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Hum Pathol. 1996 Dec;27(12):1277-81.

Iron overload in patients with chronic hepatitis C: a clinicopathologic study.

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Department of Pathology and Laboratory Medicine, Tulane University School of Medicine, New Orleans, LA 70112, USA.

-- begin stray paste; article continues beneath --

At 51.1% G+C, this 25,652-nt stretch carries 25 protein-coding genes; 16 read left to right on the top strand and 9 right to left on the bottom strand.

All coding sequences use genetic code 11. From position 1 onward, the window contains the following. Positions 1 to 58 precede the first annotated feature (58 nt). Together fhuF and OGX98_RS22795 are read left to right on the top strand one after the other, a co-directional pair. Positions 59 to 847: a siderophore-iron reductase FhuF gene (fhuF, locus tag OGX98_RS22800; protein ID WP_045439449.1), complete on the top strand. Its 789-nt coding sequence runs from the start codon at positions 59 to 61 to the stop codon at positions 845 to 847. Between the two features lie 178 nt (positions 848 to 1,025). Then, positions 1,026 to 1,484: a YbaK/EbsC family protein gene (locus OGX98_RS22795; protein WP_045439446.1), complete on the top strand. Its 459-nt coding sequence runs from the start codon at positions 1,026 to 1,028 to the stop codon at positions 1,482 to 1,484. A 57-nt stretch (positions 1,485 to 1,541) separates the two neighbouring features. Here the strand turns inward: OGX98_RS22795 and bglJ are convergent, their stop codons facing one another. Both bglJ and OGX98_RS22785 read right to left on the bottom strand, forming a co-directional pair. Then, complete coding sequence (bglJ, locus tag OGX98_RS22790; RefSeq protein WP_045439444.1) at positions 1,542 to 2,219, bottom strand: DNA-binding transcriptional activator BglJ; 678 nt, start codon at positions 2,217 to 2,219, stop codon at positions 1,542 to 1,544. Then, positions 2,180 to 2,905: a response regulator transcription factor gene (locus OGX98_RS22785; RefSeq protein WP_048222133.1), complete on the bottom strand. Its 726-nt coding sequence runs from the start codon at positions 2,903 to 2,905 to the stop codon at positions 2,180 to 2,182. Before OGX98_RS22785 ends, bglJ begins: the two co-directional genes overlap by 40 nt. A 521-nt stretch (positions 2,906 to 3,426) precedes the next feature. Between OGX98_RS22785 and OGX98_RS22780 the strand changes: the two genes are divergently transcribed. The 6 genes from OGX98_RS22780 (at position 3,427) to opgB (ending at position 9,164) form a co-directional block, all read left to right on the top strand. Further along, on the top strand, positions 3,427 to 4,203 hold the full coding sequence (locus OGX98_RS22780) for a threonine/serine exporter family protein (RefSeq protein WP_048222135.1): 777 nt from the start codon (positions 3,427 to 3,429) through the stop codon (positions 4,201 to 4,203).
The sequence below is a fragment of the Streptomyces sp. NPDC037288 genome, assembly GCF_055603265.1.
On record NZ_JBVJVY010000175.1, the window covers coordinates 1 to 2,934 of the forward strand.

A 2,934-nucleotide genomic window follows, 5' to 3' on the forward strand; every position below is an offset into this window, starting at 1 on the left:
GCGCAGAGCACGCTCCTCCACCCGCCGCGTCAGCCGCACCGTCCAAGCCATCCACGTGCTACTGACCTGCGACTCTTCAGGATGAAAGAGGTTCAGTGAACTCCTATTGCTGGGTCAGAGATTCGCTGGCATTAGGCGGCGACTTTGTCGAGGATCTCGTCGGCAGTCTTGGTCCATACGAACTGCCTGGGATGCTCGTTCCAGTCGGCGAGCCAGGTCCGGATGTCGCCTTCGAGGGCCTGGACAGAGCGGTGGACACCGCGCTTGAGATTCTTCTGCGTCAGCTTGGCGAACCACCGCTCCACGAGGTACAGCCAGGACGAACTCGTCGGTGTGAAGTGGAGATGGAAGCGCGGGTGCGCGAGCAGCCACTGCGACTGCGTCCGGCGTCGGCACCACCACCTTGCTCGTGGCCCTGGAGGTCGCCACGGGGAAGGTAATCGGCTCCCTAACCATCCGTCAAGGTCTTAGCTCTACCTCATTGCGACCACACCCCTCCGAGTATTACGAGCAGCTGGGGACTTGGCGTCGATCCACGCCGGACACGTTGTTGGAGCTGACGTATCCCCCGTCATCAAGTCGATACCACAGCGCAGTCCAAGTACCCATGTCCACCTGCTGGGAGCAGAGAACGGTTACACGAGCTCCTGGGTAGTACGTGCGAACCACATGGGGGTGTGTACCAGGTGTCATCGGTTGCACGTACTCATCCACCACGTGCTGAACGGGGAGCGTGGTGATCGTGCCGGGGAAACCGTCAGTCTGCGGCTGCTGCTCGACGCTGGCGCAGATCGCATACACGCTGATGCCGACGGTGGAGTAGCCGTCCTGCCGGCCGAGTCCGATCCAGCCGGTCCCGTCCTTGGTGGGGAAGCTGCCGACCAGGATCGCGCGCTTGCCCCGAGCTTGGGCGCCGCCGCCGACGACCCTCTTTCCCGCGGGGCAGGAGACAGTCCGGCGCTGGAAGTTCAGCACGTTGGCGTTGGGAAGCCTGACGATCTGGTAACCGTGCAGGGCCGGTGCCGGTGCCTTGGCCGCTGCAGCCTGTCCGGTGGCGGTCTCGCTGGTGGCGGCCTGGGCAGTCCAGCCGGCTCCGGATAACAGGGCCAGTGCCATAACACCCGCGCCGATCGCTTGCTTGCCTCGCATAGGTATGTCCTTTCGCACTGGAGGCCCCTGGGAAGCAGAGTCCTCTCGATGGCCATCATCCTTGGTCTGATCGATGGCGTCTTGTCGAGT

Recent studies suggest that increased hepatic iron may impair the response to interferon therapy in patients with chronic hepatitis C. We reviewed the records and liver biopsies of 72 patients with chronic hepatitis C to determine the prevalence of iron overload and to evaluate whether there is a correlation between serum and hepatic iron concentrations and activity of liver disease. Patients with other causes of liver disease or iron overload were excluded. Necroinflammatory activity and fibrosis were evaluated using modified Knodell score. Hepatic iron was assessed using Brissot's grading system. Increased serum iron and ferritin levels were found in 29% and 43% patients, respectively. Hepatic iron grades 0, I, II, III, and IV were present in 37%, 35%, 25%, 3%, and 0% of patients, respectively. A significant correlation was found between hepatic iron grade and serum ferritin (P = .0001). There was no correlation between hepatic iron grade and histological activity index or fibrosis score. In summary, we found a high proportion of patients with chronic hepatitis C had mild to moderate increase in hepatic iron content even when patients with alcoholism and recurrent transfusions were excluded. However, very few patients had severely increased iron load.

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